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Mary Munson, Craig Peterson named American Association for the Advancement of Science fellows

Mary Munson, PhD, and Craig L. Peterson, PhD
Mary Munson, PhD, and Craig L. Peterson, PhD

Mary Munson, PhD, professor of biochemistry & molecular biotechnology, vice chair of diversity for the department, and assistant vice provost for health equity; and Craig L. Peterson, PhD, professor and vice chair of molecular medicine, have been elected as fellows of the American Association for the Advancement of Science.

Dr. Munson was elected as a fellow for her “contributions toward commitment to diversity and inclusion in the scientific field."

“It’s a huge recognition for the work I’m able to do at UMass Chan and with the American Society for Cell Biology. This recognition reflects the dedication and support UMass Chan has given to me and its commitment to the area of diversity and inclusion,” Munson said.

Munson joined UMass Chan Medical School in 2001. She leads an NIH-funded lab focused on elucidating the molecular mechanisms of membrane fusion regulation. In 2023, Munson was recognized with the Outstanding Mentoring to Women Award by the Women’s Faculty Committee of the Diversity and Inclusion Office. She received the Chancellor’s Award for Advancing Institutional Excellence in Diversity and Inclusion in 2022. Munson is also a fellow of ASCB, was previously co-chair of the Women in Cell Biology committee, co-leads the ASCB’s MOSAIC program, and is the current ASCB president-elect.

Munson is the faculty advisor for the UMass Chan student chapter of the Society for Advancement of Chicanos/Hispanics and Native Americans in Science; a leader of the diversity action committee in the Department of Biochemistry & Molecular Biotechnology; and leads the Morningside Graduate School of Biomedical Sciences Faculty Fostering Inclusive Excellence community, focused on engaging and educating faculty to promote diversity, equity and inclusion on campus. She is currently focused on promoting mentorship training at UMass Chan.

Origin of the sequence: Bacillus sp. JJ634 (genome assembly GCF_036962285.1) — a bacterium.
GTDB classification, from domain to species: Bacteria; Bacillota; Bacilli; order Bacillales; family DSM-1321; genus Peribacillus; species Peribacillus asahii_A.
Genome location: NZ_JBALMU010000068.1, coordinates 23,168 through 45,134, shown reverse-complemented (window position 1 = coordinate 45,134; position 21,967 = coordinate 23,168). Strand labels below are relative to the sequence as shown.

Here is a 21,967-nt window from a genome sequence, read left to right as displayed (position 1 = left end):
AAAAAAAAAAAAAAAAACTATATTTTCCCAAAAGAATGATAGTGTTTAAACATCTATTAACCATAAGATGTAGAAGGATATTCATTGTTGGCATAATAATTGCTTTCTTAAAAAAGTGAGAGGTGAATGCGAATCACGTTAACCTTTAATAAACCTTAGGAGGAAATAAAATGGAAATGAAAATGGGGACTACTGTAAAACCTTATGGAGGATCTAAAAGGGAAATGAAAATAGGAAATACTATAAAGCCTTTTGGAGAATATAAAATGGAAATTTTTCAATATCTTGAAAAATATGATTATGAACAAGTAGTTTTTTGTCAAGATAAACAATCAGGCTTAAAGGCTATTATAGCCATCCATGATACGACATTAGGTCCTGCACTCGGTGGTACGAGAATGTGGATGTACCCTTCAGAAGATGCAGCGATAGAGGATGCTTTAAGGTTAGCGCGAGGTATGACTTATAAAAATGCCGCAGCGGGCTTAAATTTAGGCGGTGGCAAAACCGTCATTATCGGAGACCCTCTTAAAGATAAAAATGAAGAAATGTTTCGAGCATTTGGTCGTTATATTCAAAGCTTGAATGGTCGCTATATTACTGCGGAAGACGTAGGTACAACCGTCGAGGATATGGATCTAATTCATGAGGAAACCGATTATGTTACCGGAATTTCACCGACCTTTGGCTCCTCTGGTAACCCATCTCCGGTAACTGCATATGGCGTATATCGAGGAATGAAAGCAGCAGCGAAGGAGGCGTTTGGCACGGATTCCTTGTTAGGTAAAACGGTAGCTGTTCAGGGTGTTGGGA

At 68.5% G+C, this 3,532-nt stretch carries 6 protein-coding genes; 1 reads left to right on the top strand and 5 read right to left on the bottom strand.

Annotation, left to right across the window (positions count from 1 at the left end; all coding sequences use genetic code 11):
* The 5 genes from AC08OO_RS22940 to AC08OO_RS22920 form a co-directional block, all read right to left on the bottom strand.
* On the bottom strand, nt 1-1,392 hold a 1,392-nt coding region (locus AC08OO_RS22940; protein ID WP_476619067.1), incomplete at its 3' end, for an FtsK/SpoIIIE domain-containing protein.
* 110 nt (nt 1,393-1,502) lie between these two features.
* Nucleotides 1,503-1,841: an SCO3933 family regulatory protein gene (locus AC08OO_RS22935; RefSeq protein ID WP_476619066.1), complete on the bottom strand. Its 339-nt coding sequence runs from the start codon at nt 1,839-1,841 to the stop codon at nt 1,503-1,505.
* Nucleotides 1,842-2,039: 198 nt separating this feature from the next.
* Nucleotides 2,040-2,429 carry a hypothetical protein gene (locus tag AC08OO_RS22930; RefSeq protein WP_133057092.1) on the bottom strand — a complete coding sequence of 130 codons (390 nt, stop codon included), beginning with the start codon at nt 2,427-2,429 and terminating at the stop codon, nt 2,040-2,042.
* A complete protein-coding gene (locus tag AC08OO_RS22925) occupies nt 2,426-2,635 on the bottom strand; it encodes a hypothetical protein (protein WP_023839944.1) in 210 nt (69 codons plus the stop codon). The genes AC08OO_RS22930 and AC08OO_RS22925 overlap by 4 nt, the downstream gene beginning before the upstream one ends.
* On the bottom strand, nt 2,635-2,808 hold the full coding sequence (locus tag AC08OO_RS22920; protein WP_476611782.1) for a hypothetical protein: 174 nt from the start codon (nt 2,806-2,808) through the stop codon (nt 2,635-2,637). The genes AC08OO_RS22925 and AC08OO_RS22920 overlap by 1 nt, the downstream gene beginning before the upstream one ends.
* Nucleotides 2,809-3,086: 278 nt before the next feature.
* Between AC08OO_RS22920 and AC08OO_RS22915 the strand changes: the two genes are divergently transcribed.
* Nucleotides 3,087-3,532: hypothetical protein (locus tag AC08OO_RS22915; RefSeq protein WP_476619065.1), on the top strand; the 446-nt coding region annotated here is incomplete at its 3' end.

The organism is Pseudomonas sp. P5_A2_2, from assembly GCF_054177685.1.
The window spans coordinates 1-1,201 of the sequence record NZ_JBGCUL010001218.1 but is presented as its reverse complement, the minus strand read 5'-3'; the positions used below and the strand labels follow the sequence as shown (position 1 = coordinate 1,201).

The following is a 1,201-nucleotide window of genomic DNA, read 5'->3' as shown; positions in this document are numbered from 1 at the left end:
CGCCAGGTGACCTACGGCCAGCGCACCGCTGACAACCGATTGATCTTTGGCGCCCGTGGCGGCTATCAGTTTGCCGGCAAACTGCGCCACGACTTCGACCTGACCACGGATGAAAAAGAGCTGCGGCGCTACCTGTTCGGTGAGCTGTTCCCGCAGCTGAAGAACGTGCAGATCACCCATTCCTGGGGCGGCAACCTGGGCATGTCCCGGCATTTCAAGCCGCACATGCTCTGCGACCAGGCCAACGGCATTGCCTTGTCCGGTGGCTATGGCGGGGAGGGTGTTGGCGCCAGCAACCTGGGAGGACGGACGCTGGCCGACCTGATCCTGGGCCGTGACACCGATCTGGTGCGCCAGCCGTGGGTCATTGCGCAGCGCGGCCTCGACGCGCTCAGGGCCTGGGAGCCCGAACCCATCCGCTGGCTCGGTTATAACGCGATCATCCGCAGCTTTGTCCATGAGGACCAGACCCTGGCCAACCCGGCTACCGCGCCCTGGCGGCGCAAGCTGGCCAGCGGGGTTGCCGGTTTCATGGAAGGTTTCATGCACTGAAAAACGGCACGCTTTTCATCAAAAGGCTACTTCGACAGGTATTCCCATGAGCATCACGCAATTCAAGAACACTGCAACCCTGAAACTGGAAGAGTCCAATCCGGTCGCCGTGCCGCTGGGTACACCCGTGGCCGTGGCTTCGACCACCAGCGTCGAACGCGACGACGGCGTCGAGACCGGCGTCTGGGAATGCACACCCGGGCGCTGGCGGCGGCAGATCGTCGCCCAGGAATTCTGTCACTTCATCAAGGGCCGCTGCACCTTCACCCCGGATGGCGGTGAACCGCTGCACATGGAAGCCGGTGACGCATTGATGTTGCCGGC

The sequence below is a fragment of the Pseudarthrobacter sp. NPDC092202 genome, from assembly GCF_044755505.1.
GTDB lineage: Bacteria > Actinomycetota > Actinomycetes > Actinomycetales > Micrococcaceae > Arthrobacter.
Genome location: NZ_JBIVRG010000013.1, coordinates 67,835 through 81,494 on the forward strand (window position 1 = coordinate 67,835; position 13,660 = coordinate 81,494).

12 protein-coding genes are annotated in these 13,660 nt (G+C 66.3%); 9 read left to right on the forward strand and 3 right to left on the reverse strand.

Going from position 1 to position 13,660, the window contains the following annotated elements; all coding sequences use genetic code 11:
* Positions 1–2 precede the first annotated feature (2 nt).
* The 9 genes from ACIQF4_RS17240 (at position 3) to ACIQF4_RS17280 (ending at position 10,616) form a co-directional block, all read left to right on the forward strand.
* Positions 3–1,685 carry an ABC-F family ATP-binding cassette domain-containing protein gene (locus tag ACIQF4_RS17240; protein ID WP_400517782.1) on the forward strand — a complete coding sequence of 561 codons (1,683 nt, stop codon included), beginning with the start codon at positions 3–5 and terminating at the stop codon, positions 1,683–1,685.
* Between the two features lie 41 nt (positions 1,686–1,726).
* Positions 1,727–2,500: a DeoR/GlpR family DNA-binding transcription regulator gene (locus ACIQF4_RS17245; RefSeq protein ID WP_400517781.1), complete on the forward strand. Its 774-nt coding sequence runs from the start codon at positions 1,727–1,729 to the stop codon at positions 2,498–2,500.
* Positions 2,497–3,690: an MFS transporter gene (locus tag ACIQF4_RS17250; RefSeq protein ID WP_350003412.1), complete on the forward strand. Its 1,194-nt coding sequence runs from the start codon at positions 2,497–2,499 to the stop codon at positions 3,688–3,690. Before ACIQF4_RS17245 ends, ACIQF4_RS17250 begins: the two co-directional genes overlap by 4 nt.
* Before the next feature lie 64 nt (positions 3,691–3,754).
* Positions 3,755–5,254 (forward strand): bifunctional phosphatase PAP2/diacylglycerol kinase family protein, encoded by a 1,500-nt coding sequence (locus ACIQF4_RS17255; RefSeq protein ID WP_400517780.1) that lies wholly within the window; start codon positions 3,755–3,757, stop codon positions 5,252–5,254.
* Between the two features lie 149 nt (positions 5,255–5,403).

“I’m particularly excited for being recognized by AAAS in the diversity and inclusion space. The only way that we create the change that we want to see is to do the work. We should not to expect the small number of underrepresented faculty or our students to do all the work. Each of needs to step up to improve diversity, equity and inclusion in our communities,” Munson said.

“I share the honor with all the people who have worked with me over the years. It’s really all of their hard work that’s led to our discoveries and led to this honor.”

- Craig L. Peterson, PhD

Dr. Peterson was elected as an AAAS fellow for his “contributions to the field of chromatin remodeling from its inception through today, particularly for combining genetic, molecular and biochemical approaches to address the important problems in the field.”

“It’s quite an honor. I share the honor with all the people who have worked with me over the years. It’s really all of their hard work that’s led to our discoveries and led to this honor,” Peterson said.

Peterson joined UMass Chan in 1992. His NIH-funded lab is focused exclusively on studying the role of chromatin in transcriptional regulation. Peterson led the discovery of chromatin remodeling enzymes, which are required for everything that happens in the nucleus and restructure chromatin to provide access to DNA, repair genomes and control gene expression. According to Peterson, the remodeling enzymes are the second-most prevalent tumor suppressor mutations in humans.

Munson and Peterson join 14 UMass Chan faculty members elected as AAAS fellows.

“It’s a prestigious group and one of the advantages we have at UMass Chan is the fantastic colleagues. It’s really the environment being built by UMass Chan and other faculty members that has allowed us to grow that’s made us successful,” Peterson said.

Munson and Peterson are among 500 scientists, engineers and innovators elected this year. New fellows will be recognized this fall in Washington, D.C.

AAAS is the world’s largest multidisciplinary scientific society and publisher of the journal Science. AAAS was founded in 1848 and includes nearly 250 affiliated societies and academies of science, serving 10 million individuals.